Sweet treat flows in Manitoba and anybody can tap in, says tree expert
Every spring as the snow recedes and the temperatures warm up, something begins to happen.
The trees wake up from a long cold Manitoba winter and a sticky sap begins to flow.
The maple syrup that most are familiar with comes from the sugar maple tree.
Manitoba maple syrup is just as good as sugar maple [syrup] in Eastern Canada,- Ken Fosty, arborist
That tree doesn't grow in Manitoba, but the Manitoba maple does.
And they grow everywhere, along riverbanks, in shelter belts, and on wooded properties.
Manitoba maples are so hardy some even consider them weeds, says Ken Fosty, a certified arborist.
"They never die. They can be fragmented and storms can hit them, pesticides can hit them, and salts can do damage to them. But they'll still keep growing, so people associate that wonderful trait with being a weed," says Fosty, who's been tapping maples for nearly thirty years.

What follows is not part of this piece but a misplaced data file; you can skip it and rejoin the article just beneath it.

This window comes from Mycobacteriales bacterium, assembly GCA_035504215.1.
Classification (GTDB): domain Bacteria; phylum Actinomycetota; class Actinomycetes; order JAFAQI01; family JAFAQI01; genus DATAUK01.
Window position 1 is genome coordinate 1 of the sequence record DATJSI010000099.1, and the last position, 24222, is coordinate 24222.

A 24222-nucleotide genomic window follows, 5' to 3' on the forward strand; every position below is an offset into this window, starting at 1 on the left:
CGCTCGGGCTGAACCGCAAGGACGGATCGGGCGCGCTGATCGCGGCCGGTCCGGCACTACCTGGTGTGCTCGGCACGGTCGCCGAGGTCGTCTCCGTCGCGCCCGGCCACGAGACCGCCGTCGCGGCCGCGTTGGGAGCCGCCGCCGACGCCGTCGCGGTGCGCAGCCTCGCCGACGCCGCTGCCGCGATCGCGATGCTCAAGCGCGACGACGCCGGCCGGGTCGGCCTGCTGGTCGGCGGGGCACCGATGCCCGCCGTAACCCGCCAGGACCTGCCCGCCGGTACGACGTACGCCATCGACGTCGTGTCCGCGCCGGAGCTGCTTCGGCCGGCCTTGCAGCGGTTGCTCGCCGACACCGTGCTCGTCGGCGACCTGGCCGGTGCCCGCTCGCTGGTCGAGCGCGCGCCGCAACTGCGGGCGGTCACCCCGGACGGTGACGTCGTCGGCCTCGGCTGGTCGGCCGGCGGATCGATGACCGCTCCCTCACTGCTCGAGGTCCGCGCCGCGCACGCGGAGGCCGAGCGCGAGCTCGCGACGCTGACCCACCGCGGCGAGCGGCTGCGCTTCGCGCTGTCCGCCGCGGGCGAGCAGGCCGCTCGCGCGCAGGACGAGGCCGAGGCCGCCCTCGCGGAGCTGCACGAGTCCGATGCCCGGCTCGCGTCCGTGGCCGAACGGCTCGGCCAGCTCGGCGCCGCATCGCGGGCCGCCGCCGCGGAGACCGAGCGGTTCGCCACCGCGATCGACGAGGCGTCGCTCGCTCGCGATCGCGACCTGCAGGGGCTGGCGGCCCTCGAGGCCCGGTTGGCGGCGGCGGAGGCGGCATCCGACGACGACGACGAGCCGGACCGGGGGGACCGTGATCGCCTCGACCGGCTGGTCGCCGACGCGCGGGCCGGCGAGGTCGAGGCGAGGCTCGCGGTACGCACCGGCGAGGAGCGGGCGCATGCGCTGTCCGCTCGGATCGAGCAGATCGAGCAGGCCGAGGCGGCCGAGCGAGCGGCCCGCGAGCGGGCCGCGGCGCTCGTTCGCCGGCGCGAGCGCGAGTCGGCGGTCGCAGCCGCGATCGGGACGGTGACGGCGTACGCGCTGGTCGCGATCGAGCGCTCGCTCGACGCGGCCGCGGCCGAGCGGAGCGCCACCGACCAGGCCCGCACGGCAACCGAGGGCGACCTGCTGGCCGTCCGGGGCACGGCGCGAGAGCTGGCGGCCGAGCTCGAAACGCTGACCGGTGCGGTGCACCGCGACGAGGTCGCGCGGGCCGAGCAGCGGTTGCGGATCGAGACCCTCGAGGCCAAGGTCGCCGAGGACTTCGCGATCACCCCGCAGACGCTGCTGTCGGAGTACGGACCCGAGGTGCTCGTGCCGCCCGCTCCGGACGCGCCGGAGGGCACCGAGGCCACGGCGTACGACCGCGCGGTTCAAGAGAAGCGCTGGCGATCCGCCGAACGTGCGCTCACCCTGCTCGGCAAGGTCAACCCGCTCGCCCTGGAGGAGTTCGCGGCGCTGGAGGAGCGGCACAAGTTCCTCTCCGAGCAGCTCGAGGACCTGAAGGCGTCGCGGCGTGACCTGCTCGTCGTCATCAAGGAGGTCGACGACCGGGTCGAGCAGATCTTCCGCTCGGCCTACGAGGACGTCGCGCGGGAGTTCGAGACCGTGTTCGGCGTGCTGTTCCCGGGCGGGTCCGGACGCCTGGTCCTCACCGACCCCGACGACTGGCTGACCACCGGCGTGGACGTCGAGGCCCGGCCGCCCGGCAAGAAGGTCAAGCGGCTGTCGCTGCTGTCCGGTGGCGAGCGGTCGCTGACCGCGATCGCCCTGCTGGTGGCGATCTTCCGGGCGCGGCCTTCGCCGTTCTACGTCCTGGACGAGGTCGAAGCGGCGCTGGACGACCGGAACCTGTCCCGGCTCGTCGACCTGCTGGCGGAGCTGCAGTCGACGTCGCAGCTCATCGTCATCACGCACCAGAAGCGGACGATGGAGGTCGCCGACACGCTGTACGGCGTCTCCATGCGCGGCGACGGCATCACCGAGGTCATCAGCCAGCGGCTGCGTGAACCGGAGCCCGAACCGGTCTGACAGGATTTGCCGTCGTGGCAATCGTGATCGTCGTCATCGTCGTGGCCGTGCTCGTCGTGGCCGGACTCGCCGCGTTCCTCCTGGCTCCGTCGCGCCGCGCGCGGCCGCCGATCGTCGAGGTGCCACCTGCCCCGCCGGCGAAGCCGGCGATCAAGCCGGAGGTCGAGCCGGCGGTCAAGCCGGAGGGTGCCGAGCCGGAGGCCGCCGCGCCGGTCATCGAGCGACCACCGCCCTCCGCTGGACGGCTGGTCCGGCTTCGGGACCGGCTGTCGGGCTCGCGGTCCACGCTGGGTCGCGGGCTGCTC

Fosty sees these trees as a delicious and underappreciated resource.
"It's a secret that not too many people know about, but Manitoba maple syrup is just as good as sugar maple [syrup] that's tapped in Eastern Canada," he said.
He says now is the season for tapping.
"Sap flows when daytime temperatures are above zero, and nighttime temperatures are below zero," he said.
Depending on the temperatures, sap can flow from March until May.
Fosty says yields vary from tree to tree with some trees delivering up to eight litres of sap.
It must then be boiled down, but it takes a lot of sap to make syrup; 40 litres will give you just one litre of syrup, Fosty says.
When the season is done, the tap is removed and eventually the tree will close up the hole on its own.
Fosty says it's a great way to enjoy the season and get outdoors, and be rewarded with a sweet treat.
"It's sustainable and it's seasonal and it's a lot of fun," said Fosty.